Asian shares face headwinds from fresh trade worries, bonds fragile

FILE PHOTO: An employee of the Tokyo Stock Exchange (TSE) works at the bourse in Tokyo, Japan, February 6, 2018. REUTERS/Toru Hanai/File Photo

TOKYO (Reuters) – Asian stocks were little changed on Thursday, with sentiment fragile after the latest escalation in Sino-U.S. trade war while global bond markets were rattled by Washington’s increased borrowing and Japan’s new tolerance for higher yields.

FILE PHOTO: An employee of the Tokyo Stock Exchange (TSE) works at the bourse in Tokyo, Japan, February 6, 2018. REUTERS/Toru Hanai/File Photo

MSCI’s broadest index of Asia-Pacific shares outside Japan .MIAPJ0000PUS was off less than 0.1 percent in early trade while Japan’s Nikkei .N225 was flat.

On Wednesday, the U.S. administration increased pressure on China for trade concessions by proposing a higher 25 percent tariff on $200 billion worth of Chinese imports.

“The trade issues will continue to weigh on markets. On the whole, Japanese corporate earnings have not been bad but many companies remain cautious as they need to see the impact of trade frictions,” said Masahiro Ichikawa, senior strategist at Sumitomo Mitsui Asset Management.

MSCI’s gauge of stocks across the globe .MIWD00000PUS is down 0.33 percent so far this week, reversing the gains in the previous four weeks, with Chinese shares .MICN00000PUS taking the brunt.

On Wall Street, the S&P 500 .SPX lost 0.10 percent on Wednesday but the Nasdaq Composite .IXIC added 0.46 percent, extending its recovery from Monday’s three-week low.

While industrial shares .SPLRCI fell 1.3 percent on trade worries, technology shares .SPLRCT were boosted by strong earnings from Apple (AAPL.O).

The world’s largest company by market capitalization rose 5.9 percent, boosting its value close to $1 trillion.

The Federal Reserve kept interest rates unchanged on Wednesday, as expected, characterizing the U.S. economy as strong and staying on track to increase borrowing costs in September and likely again in December.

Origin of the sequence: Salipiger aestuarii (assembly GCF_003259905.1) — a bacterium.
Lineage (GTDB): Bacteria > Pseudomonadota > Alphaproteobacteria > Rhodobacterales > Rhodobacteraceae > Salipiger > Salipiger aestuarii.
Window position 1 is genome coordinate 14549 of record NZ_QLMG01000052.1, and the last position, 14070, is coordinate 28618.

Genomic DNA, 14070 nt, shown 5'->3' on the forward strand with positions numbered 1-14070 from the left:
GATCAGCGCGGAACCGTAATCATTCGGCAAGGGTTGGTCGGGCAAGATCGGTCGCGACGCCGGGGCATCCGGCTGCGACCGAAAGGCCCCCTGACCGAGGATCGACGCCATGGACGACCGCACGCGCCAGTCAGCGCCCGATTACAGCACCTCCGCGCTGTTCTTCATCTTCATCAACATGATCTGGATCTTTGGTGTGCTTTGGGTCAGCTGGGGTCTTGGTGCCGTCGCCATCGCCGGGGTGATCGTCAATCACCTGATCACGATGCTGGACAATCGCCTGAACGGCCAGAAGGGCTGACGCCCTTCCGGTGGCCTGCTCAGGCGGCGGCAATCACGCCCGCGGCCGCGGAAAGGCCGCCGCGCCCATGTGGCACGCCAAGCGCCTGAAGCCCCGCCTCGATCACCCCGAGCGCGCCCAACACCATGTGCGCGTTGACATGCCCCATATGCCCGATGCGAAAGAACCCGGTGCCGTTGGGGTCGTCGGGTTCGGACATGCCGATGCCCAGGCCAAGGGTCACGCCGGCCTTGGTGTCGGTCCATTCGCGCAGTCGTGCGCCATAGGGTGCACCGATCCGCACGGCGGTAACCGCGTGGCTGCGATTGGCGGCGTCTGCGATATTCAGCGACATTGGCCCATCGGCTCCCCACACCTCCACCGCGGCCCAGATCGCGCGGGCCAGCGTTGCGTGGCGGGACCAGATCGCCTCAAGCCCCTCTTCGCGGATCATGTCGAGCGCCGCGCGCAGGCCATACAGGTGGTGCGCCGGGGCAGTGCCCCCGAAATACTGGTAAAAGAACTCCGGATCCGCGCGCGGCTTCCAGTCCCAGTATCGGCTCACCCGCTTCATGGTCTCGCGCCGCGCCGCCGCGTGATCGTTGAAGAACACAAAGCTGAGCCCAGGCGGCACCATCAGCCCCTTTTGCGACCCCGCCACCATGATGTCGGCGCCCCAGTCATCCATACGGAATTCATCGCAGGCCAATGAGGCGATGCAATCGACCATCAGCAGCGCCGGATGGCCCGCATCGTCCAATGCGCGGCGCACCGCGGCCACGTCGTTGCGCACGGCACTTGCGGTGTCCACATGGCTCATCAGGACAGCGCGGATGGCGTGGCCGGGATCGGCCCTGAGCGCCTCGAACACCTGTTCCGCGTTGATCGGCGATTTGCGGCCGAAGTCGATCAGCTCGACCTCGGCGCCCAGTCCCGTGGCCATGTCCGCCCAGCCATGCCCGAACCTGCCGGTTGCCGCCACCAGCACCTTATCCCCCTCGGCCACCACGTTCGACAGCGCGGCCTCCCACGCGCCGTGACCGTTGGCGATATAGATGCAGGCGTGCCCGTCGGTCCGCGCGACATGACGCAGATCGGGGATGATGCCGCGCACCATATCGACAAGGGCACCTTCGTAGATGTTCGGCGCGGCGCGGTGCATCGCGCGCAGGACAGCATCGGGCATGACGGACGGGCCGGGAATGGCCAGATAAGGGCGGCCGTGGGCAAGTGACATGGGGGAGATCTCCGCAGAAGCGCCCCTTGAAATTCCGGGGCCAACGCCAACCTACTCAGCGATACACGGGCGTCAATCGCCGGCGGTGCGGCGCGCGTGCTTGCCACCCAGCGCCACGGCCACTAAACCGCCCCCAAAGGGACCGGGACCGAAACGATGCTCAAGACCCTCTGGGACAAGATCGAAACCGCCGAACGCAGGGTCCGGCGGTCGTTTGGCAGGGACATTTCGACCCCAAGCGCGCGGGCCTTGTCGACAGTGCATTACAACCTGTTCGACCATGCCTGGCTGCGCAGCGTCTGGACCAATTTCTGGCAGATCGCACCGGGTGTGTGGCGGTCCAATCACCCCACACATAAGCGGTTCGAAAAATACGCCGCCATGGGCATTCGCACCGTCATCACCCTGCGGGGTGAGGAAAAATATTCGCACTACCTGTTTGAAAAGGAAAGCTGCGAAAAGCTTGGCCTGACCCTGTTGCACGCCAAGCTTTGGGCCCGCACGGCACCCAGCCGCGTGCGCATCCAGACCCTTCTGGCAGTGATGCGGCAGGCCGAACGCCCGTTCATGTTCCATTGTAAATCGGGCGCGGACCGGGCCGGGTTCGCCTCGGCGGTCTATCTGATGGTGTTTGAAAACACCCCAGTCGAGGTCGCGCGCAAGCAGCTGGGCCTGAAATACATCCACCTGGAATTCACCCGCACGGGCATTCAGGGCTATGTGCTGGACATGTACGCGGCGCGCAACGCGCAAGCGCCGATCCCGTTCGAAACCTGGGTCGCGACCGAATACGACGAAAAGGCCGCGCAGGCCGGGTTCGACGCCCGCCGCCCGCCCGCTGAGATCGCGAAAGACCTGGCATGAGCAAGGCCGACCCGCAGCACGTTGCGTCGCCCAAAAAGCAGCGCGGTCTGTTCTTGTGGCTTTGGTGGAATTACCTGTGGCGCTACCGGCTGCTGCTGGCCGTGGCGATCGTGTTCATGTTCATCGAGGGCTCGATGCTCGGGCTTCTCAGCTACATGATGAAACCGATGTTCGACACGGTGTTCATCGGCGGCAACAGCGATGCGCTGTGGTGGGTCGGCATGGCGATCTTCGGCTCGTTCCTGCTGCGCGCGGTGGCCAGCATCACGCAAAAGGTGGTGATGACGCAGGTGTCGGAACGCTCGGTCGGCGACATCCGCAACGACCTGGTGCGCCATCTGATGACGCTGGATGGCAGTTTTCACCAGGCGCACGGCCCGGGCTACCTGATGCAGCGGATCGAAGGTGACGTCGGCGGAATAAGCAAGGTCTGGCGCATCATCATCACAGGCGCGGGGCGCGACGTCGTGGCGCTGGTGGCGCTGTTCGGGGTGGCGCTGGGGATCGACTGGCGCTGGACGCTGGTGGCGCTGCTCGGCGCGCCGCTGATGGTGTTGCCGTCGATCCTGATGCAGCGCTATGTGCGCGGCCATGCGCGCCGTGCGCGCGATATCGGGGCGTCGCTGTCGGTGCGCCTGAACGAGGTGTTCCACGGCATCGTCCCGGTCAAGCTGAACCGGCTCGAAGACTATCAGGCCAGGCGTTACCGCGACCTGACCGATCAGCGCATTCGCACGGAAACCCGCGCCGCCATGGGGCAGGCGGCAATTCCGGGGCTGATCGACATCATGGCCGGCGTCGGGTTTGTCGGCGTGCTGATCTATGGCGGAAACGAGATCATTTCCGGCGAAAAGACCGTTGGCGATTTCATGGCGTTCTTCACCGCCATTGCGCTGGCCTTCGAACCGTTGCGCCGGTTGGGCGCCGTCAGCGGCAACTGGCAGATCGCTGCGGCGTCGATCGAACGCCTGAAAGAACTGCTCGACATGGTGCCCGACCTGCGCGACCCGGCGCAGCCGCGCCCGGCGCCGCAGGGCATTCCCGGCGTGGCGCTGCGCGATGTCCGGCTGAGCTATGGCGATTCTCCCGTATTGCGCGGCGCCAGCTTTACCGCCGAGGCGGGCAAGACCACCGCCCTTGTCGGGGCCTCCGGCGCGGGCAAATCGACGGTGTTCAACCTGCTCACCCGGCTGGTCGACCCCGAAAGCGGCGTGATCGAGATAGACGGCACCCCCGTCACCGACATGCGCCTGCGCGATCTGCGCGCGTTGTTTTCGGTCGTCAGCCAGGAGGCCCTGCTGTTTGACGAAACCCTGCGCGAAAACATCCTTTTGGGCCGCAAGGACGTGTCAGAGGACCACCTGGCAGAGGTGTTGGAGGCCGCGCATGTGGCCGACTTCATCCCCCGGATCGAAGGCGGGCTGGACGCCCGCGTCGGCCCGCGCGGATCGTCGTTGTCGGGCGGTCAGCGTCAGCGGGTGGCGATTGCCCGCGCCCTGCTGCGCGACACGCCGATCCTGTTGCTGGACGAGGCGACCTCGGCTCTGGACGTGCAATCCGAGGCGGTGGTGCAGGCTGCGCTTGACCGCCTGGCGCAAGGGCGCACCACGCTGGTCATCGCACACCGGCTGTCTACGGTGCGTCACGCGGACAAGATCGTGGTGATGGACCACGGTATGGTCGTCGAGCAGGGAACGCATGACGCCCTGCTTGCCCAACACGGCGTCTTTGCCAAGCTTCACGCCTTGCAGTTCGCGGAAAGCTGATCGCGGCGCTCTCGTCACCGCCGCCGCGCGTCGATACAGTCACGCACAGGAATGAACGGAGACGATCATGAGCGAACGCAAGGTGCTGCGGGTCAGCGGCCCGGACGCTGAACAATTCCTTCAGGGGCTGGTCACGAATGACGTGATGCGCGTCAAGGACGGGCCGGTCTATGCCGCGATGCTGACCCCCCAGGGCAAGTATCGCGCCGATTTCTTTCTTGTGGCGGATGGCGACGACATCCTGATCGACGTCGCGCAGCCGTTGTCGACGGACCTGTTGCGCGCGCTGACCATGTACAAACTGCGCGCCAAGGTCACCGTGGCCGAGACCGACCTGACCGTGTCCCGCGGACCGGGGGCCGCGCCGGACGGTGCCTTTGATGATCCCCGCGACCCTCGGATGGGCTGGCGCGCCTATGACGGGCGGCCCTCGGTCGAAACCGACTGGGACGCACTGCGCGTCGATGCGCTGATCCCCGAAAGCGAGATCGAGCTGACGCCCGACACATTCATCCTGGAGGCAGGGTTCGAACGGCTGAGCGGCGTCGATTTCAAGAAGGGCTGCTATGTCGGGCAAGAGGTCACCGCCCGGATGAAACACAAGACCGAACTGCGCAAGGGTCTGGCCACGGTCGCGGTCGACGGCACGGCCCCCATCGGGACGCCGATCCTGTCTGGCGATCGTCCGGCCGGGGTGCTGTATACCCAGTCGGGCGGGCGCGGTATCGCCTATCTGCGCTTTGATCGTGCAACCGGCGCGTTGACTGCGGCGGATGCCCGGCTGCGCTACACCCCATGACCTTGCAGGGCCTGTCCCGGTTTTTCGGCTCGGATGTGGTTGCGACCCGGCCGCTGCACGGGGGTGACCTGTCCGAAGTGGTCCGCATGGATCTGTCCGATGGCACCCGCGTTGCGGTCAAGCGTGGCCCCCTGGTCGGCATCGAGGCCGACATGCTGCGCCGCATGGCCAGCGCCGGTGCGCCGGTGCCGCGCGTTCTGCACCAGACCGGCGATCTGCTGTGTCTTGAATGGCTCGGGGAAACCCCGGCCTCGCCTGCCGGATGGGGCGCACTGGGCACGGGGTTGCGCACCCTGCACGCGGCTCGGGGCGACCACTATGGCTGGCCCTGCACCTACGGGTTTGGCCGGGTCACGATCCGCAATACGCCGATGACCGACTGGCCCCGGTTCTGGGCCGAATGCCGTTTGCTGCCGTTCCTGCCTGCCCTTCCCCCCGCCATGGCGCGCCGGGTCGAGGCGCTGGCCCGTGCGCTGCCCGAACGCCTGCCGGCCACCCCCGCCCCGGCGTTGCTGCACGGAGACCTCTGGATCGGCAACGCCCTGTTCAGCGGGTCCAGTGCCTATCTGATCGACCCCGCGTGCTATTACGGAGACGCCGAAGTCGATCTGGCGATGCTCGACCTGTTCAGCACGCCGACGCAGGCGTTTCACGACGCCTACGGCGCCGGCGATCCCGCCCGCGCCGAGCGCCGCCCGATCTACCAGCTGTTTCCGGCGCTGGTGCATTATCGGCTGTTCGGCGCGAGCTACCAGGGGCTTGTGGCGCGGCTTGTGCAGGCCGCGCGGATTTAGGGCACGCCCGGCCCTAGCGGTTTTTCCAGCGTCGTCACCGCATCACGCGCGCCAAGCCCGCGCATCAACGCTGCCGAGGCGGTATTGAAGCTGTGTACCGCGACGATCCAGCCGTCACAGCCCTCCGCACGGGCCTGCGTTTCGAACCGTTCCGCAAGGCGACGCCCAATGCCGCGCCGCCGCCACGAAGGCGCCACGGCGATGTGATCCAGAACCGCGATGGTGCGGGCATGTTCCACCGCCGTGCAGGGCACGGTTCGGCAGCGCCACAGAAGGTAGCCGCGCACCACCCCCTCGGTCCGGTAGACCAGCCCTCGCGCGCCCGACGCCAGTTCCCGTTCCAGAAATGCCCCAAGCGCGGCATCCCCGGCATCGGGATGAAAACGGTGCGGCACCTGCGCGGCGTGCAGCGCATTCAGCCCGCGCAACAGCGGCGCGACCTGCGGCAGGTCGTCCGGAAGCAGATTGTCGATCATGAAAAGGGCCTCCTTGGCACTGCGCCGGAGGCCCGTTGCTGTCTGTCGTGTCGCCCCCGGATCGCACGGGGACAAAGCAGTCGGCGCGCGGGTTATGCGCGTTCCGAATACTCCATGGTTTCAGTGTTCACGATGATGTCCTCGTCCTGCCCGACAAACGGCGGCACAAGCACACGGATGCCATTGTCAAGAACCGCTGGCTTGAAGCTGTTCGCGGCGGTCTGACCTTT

While that surprised nobody, U.S. bond yields rose, with the benchmark 10-year yields breaking above three percent to 2 1/2-month highs, after the U.S. Treasury said it will boost borrowing in the bond market in the coming quarter.

Global bond markets were rattled also by sharp rises in Japanese bond yields since the Bank of Japan loosened its grip on long-term yields on Tuesday.

The 10-year Japanese government bond yields rose to 1 1/2-year high of 0.145 percent JP10YTN=JBTC on Thursday.

Worries that higher Japanese yields may prompt Japanese investors to repatriate funds hit European bonds, boosting German DE10YT=TWEB and French FR10YT=TWEB yields to seven-week highs on Wednesday.

In the foreign exchange market, major currencies were little moved.

The euro changed hands at $1.1661 EUR= while the yen stood at 111.67 yen to the dollar JPY=.

Oil prices bounced back a tad after having fallen to two-week lows on Wednesday on a surprise increase in U.S. crude stockpiles.

Brent crude futures LCOc1 rose 0.2 percent to $72.56 per barrel after 2.5 percent fall the previous day.

U.S. West Texas Intermediate (WTI) crude futures CLc1 edged up 0.3 percent to $67.86 a barrel after Wednesday’s 1.6 percent fall.

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